End Zone Etiquette: Choosing Wedding Colors During College Football Season

Brittny Drye Founder + Editor-in-Chief of Love Inc. Magazine | On-Air Wedding Expert | LGBTQ+ Inclusivity in the Wedding Industry


In the South, it’s hard to plan a wedding without being affected by college football. Chances are that some of your friends are diehard fans, so if you’ve dreamed of a fall wedding, don’t plan it on a Saturday. If you must, be kind and provide TVs at your reception—it’ll make life easier for everyone.

One of the secondary challenges of wedding planning in the South is choosing your colors. If either soonlywed (or both of them) is a fan, it rules out rivals’ colors. My fiancé and I are a house divided: he’s an Auburn fan and I root for Alabama. It’s a rivalry as fierce as Yankees vs. Red Sox, and can make life difficult.

Next year, Adam and I will be getting married on an autumn Sunday. My favorite colors are blue and green, but I’ve always loved blue slightly more. To keep our colors classic, I suggested navy blue with yellow as an accent. “My parents will love those,” said Adam. “You chose Auburn colors!”

Needless to say, our colors aren’t yet chosen. With football season in full swing, every conference game for our respective team eliminates more colors. If you look just at rivalry games and our teams, you’ve eliminated purple, navy, green, gold, orange, crimson, and red. Yes, school colors are very specific shades, but you still run the risk of being called out as a fan (or untrue fan) if you choose any of them.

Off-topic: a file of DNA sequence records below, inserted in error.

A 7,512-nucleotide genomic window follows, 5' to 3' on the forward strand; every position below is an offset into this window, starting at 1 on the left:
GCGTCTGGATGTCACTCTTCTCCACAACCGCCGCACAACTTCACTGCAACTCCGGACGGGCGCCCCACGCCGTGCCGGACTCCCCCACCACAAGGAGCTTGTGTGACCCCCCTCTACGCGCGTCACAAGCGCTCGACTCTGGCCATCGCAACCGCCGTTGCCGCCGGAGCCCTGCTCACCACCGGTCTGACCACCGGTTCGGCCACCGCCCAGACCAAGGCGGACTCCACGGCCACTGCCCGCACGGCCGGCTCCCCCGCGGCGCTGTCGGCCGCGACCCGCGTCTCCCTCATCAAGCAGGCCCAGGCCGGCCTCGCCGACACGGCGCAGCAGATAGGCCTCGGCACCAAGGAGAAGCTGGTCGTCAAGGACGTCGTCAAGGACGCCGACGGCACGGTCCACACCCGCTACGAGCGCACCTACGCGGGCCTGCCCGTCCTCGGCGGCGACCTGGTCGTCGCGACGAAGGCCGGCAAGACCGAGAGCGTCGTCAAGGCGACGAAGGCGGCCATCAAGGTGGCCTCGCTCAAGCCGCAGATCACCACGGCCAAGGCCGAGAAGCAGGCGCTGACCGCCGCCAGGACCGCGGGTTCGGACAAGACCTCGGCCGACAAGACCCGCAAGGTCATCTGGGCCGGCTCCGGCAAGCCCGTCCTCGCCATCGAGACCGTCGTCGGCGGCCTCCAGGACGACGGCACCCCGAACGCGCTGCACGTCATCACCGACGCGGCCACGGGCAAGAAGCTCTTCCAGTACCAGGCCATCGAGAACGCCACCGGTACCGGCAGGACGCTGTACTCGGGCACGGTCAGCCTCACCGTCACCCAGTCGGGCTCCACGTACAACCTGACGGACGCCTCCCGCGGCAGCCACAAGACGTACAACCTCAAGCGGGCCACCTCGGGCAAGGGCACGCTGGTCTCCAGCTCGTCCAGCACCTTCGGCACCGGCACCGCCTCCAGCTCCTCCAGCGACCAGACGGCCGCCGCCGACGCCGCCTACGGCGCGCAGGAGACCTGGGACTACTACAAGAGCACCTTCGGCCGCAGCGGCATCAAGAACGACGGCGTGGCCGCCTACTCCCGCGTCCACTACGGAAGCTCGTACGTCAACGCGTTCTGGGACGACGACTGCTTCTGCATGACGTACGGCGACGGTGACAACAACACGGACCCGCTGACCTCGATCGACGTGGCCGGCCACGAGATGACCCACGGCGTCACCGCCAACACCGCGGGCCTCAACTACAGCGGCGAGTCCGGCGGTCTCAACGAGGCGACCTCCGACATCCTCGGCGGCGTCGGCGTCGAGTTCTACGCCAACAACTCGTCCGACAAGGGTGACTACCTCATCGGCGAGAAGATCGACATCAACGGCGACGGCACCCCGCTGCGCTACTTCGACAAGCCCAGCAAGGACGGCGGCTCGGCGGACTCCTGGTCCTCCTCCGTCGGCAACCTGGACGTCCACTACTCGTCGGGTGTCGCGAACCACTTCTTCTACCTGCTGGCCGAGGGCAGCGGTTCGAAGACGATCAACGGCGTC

With all that said, I’m still pretty set on blue. It’s been one of my favorite colors for years, and I’m sure we can find an inoffensive shade. I’m sure Pantone 2955C—AKA TARDIS blue—would go over well. After all, Adam did track down the shade to paint the ring box from our engagement … but that story has already been told.

Photo by Marissa Moss Photography


Clair McLafferty is a freelance writer, craft bartender and general nerd operating out of Birmingham, Ala. If she’s not mixing up vintage drinks or editing a story, she can usually be found reading cocktail history or science fiction. See more of her work atclairmclafferty.com.


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